A Simple 6-Step Walkthrough

As you can see, some cool ways to use cropped circles exist, but how do you do this? The process does take a few steps, but once you get used to how the elliptical marquee tool works, you shouldn’t have any issues! This is the starter image I used in the tutorial:

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A simple photo of a Penguin. Paul Skidmore

Step 1 – Unlocking the Background Layer

Before we can do anything, we have to unlock the background layer. The elliptical marquee selection tool won’t work properly if we don’t do this.

There are two ways to do this:

  • Right-click on the background layer in the layers tab and click “Layer From Background.”
  • Double-click on the background layer in the layers tab

Either way, a new-layer pop-up appears – just click OK, unlocking the background and turning it into an editable layer.

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You can unlock the background layer by right-clicking on it. Paul Skidmore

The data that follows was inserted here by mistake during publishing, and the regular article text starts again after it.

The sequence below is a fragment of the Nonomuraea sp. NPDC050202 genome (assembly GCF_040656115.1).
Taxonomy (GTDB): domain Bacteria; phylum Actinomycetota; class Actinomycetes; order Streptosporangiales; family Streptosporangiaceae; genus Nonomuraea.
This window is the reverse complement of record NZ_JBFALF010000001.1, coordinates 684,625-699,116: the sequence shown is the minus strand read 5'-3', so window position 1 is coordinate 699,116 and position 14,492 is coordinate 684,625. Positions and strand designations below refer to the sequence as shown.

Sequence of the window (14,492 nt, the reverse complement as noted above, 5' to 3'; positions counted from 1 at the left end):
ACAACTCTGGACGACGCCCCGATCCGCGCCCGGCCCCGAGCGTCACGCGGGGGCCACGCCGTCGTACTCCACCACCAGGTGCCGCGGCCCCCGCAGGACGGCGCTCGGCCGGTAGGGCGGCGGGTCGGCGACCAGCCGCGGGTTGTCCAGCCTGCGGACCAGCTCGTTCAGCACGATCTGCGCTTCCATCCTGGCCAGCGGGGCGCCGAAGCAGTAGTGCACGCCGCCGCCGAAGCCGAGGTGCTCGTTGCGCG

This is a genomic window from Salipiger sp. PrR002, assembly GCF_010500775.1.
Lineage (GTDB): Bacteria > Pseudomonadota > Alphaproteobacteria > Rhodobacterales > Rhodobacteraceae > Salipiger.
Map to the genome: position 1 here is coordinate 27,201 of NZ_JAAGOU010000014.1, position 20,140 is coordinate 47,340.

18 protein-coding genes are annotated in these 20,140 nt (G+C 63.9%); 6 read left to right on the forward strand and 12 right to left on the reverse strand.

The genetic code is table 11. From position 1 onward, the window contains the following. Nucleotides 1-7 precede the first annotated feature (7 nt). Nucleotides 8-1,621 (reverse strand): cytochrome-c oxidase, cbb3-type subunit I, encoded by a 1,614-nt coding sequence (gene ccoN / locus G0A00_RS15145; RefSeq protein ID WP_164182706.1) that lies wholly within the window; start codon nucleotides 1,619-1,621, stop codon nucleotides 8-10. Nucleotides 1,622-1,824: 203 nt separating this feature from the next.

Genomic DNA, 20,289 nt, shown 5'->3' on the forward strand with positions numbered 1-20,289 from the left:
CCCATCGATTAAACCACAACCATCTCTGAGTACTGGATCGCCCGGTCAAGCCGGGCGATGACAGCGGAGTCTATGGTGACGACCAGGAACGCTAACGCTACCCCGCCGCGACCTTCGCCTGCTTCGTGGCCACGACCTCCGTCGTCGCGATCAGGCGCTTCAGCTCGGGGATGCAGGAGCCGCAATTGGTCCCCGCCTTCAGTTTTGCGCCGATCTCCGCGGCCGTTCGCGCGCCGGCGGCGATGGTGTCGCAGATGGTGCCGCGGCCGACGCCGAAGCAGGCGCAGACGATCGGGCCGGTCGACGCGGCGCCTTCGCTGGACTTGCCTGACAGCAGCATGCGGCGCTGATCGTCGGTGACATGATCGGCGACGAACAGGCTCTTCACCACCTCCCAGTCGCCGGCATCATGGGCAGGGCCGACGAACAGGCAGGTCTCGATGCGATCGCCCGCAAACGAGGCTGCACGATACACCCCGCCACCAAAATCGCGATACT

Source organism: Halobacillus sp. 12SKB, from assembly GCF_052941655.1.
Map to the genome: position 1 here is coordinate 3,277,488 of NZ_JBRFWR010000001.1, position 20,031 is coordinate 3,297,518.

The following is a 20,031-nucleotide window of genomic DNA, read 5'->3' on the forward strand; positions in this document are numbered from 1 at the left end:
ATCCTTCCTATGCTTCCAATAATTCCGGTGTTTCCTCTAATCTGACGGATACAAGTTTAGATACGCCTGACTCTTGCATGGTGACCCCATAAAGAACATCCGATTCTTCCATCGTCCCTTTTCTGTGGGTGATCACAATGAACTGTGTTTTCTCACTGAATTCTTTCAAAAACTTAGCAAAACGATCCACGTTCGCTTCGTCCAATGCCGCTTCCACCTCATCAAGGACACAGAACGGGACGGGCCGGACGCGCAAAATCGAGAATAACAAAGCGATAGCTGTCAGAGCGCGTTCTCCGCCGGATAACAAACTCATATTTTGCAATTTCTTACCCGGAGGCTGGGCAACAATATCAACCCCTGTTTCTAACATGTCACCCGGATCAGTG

Step 2 – Creating the Circle Selection Using the Elliptical Marquee Tool

Next, we have to create a circular selection to be cropped. To do this, we use the Elliptical Marquee tool. This should be available in all versions of Photoshop.

This is located in the main toolbar on the left-hand side. By default, it is located directly underneath the movement tool and is usually set to the rectangular marquee tool. Simply click and hold on to it, and the other selection options should appear. Hover your mouse over the elliptical marquee tool and let go.

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Select the elliptical marquee tool from the sidebar. Paul Skidmore

You can then click and drag on your image to create a circular selection. To create a perfect circle, you need to hold shifts while dragging, as this will maintain a circular aspect ratio. Just shift, click, and drag until you have a selection for the size you want.